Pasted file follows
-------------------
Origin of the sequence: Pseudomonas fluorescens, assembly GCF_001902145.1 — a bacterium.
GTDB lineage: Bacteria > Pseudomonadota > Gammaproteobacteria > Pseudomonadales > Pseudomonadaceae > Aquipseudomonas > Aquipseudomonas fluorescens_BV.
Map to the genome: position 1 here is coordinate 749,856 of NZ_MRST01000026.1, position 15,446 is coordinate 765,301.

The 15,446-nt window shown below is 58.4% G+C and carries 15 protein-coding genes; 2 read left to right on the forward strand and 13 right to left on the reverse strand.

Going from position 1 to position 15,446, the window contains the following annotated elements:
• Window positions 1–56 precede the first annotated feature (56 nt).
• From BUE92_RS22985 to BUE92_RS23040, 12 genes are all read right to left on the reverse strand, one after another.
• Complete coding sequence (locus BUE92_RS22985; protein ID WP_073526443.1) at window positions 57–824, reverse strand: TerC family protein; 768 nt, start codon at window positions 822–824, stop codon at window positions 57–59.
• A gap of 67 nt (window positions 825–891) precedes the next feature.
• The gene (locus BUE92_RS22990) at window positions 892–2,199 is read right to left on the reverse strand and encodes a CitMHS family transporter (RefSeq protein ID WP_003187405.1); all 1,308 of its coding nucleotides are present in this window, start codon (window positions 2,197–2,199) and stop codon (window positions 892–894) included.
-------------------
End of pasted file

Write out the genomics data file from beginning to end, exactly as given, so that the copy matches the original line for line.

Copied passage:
Origin of the sequence: Pseudomonas fluorescens, assembly GCF_001902145.1 — a bacterium.
GTDB lineage: Bacteria > Pseudomonadota > Gammaproteobacteria > Pseudomonadales > Pseudomonadaceae > Aquipseudomonas > Aquipseudomonas fluorescens_BV.
Map to the genome: position 1 here is coordinate 749,856 of NZ_MRST01000026.1, position 15,446 is coordinate 765,301.

The 15,446-nt window shown below is 58.4% G+C and carries 15 protein-coding genes; 2 read left to right on the forward strand and 13 right to left on the reverse strand.

Going from position 1 to position 15,446, the window contains the following annotated elements:
• Window positions 1–56 precede the first annotated feature (56 nt).
• From BUE92_RS22985 to BUE92_RS23040, 12 genes are all read right to left on the reverse strand, one after another.
• Complete coding sequence (locus BUE92_RS22985; protein ID WP_073526443.1) at window positions 57–824, reverse strand: TerC family protein; 768 nt, start codon at window positions 822–824, stop codon at window positions 57–59.
• A gap of 67 nt (window positions 825–891) precedes the next feature.
• The gene (locus BUE92_RS22990) at window positions 892–2,199 is read right to left on the reverse strand and encodes a CitMHS family transporter (RefSeq protein ID WP_003187405.1); all 1,308 of its coding nucleotides are present in this window, start codon (window positions 2,197–2,199) and stop codon (window positions 892–894) included.